Electeds are thankful for end to the three-day nurses strike

Montefiore, Mount Sinai nurses returned to patient bedsides after an increase in promised staffing

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City and state elected officials were relieved and thankful for the nurses at Montefiore and Mount Sinai after the hospitals announced a three-year contract with the union after a three-day strike.

“Our nurses are essential workers who during their onset of the pandemic risked their lives to provide around-the-clock patient-centered care to our residents and families and continue to do so every day at hospitals across our city,” said Bronx borough president Vanessa Gibson. “We owe them a debt of gratitude for their service and congratulate them on this monumental victory?”

State Sen. Gustavo Rivera emphasized the staff shortage issue at eight area hospitals that have now settled. The agreements included language where hospitals would be penalized if they don’t maintain safe nurse-to-patient ratios.

“I’m glad that all parties were able to reach a deal, which includes implementing safe and enforceable staffing ratios in all impatient units. Such measures will ensure the safety of both patient and nurses by improving working conditions that will allow these professionals to care for Bronxites and New Yorkers,” Rivera said.

“Like I said before, no worker wants to go on strike, it is done out of necessity. Nurses dedicate their lives to caring for patients every day and this tentative deal is a product of these nurses commitment to their profession.”

After three days on the picketing line for safe staffing, more 7,000 nurses returned to work on Thursday morning when tentative agreements were met with the two private New York City hospitals.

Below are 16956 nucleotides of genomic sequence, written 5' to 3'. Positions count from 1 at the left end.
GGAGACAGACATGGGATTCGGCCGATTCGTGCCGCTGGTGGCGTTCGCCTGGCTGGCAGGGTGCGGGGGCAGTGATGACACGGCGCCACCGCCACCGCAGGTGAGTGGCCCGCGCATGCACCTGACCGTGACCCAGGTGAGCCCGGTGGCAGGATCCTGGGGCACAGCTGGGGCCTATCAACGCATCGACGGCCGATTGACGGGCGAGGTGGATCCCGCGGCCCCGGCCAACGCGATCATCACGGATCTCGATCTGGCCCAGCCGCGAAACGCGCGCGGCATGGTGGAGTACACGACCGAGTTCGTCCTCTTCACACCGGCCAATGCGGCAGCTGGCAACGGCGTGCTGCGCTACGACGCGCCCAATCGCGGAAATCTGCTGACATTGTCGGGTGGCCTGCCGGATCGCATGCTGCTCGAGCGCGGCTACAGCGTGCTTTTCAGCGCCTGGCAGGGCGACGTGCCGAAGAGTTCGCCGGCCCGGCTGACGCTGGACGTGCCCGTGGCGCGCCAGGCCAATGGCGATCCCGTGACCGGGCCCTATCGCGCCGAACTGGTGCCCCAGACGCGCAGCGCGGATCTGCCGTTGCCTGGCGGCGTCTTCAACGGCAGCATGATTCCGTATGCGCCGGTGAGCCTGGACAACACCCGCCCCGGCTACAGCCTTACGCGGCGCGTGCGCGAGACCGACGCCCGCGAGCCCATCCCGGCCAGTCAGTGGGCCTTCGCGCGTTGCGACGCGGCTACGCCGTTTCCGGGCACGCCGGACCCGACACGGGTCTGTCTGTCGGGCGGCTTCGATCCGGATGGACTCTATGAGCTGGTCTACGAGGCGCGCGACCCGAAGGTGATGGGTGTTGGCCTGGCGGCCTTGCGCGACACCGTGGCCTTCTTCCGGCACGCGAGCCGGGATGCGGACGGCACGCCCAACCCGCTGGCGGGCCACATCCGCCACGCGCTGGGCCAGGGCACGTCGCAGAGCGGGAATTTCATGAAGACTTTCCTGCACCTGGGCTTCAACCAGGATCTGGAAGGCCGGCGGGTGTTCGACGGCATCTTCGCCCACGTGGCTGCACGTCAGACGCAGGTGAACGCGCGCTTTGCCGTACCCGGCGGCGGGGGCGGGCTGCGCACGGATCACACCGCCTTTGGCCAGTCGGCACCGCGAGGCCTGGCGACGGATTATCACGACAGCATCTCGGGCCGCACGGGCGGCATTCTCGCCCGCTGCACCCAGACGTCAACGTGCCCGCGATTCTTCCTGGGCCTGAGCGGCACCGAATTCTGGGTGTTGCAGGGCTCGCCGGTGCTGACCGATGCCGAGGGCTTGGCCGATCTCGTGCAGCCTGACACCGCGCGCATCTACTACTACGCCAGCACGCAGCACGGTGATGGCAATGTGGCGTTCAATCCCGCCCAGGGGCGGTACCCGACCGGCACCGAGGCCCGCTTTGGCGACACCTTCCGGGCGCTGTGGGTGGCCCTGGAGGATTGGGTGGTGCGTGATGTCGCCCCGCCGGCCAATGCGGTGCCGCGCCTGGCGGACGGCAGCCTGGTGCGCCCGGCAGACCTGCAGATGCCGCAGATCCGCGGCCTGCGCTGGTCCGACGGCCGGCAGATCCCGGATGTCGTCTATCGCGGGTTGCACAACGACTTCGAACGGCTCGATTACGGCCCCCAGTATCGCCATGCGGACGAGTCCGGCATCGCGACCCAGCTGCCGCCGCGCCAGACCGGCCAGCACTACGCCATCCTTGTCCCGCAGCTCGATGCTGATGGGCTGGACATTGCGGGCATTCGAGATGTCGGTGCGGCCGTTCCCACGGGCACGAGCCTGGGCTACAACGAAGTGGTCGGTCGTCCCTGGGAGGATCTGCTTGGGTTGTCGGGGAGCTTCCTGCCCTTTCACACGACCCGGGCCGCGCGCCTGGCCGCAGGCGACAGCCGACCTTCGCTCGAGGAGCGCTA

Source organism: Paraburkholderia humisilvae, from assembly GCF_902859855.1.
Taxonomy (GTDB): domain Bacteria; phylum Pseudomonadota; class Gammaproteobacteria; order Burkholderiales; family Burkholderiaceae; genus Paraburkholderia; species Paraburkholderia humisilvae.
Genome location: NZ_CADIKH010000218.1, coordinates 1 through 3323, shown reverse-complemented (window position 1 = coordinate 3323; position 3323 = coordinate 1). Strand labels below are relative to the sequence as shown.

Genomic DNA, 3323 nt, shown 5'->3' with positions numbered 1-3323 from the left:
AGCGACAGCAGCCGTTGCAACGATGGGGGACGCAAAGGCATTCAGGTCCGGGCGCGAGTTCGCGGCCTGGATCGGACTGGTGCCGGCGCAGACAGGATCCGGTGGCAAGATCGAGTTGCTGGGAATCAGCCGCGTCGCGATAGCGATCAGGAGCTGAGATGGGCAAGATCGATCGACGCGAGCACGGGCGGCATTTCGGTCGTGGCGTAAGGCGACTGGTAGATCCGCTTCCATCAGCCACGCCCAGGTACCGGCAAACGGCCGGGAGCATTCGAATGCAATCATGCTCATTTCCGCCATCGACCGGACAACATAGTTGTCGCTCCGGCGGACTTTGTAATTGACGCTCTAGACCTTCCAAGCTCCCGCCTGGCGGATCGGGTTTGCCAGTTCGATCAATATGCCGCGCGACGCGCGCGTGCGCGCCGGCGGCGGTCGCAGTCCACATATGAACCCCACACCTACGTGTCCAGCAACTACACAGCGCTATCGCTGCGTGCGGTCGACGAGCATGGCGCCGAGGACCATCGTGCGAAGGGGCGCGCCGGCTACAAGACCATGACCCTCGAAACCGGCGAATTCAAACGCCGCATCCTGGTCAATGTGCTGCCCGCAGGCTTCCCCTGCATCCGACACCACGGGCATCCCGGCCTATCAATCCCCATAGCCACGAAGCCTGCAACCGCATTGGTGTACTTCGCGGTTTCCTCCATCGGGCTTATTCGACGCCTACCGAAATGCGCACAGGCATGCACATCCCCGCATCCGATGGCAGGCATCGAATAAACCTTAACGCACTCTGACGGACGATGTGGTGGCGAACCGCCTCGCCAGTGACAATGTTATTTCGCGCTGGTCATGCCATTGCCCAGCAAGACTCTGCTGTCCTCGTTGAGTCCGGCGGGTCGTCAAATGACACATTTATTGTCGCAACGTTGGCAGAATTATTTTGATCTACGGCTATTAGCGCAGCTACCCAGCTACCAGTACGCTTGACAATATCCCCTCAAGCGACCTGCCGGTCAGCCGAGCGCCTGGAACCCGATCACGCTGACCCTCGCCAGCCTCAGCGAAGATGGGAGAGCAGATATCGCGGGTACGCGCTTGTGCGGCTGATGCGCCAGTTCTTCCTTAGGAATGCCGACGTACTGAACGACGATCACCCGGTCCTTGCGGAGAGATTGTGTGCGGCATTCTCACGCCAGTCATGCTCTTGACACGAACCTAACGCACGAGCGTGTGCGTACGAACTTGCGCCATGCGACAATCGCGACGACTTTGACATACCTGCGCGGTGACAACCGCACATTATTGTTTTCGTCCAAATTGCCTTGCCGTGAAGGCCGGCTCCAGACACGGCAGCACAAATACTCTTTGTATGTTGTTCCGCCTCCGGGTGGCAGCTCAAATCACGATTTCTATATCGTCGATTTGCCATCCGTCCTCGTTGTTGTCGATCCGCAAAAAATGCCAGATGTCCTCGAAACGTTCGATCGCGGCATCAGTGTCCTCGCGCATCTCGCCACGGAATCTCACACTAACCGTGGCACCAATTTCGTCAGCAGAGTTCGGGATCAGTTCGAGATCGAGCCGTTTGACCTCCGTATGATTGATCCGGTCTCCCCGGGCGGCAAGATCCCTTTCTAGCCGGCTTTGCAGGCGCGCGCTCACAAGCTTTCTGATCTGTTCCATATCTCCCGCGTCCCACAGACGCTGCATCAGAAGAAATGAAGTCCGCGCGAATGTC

“Through our unity and by putting it all on the line, we won enforceable safe staffing ratios in both Montefiore and Mount Sinai,” said Nancy Hagen, registered nurse and president of the nurse association. “Today we can return to work with our head held high.”

Montefiore announced the deal 3 a.m. on Jan. 12, while Mount Sinai followed shortly after.

The nurses have been striking over safe staffing rather than a larger paycheck. Montefiore Medical Center had more than 700 vacant nurse positions, which left nurses burned out, causing an inability to properly care for patients.

As the strike went on, the hospital did not close. That meant challenges for patient care. The hospitals used high-cost temporary nursing services to make up for missing nurses who were on strike.

The hospital was overcrowded with wait times longer than usual. Ambulances were forced to divert to other hospitals, and non-emergency surgeries were postponed.

The hospitals announced Thursday all surgeries and appointments would continue as scheduled.

“We came to these bargaining sessions with great respect for our nurses and with proposals that reflect their priorities in terms of wages, benefits, safety and staffing,” said Philip Ozuah, president and chief executive of the medical center.

However, throughout the strike both Montefiore and Mount Sinai hospitals criticized the strike calling it unnecessary after stating their deals were similar to the other six hospitals.

The association announced that Wyckoff hospital also reached a tentative deal in the night and withdrew their 10-day strike notice.

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